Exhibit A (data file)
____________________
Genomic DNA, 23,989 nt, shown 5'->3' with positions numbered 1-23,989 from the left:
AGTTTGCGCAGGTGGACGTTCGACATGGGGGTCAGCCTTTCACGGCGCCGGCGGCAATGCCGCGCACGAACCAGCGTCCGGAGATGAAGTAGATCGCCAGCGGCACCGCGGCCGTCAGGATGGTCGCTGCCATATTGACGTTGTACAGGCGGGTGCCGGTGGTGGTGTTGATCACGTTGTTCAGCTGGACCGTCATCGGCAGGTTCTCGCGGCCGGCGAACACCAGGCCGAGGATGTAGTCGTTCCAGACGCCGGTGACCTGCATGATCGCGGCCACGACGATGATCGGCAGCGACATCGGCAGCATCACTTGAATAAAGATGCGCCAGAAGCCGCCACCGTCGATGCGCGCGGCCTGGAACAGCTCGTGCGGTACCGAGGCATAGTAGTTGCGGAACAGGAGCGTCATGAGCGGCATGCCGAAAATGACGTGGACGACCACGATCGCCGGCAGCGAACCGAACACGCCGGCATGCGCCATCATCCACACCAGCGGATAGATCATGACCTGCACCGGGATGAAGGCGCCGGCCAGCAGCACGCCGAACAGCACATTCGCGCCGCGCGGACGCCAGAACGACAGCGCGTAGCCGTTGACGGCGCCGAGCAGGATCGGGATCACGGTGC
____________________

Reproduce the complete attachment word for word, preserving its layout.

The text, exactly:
Genomic DNA, 23,989 nt, shown 5'->3' with positions numbered 1-23,989 from the left:
AGTTTGCGCAGGTGGACGTTCGACATGGGGGTCAGCCTTTCACGGCGCCGGCGGCAATGCCGCGCACGAACCAGCGTCCGGAGATGAAGTAGATCGCCAGCGGCACCGCGGCCGTCAGGATGGTCGCTGCCATATTGACGTTGTACAGGCGGGTGCCGGTGGTGGTGTTGATCACGTTGTTCAGCTGGACCGTCATCGGCAGGTTCTCGCGGCCGGCGAACACCAGGCCGAGGATGTAGTCGTTCCAGACGCCGGTGACCTGCATGATCGCGGCCACGACGATGATCGGCAGCGACATCGGCAGCATCACTTGAATAAAGATGCGCCAGAAGCCGCCACCGTCGATGCGCGCGGCCTGGAACAGCTCGTGCGGTACCGAGGCATAGTAGTTGCGGAACAGGAGCGTCATGAGCGGCATGCCGAAAATGACGTGGACGACCACGATCGCCGGCAGCGAACCGAACACGCCGGCATGCGCCATCATCCACACCAGCGGATAGATCATGACCTGCACCGGGATGAAGGCGCCGGCCAGCAGCACGCCGAACAGCACATTCGCGCCGCGCGGACGCCAGAACGACAGCGCGTAGCCGTTGACGGCGCCGAGCAGGATCGGGATCACGGTGC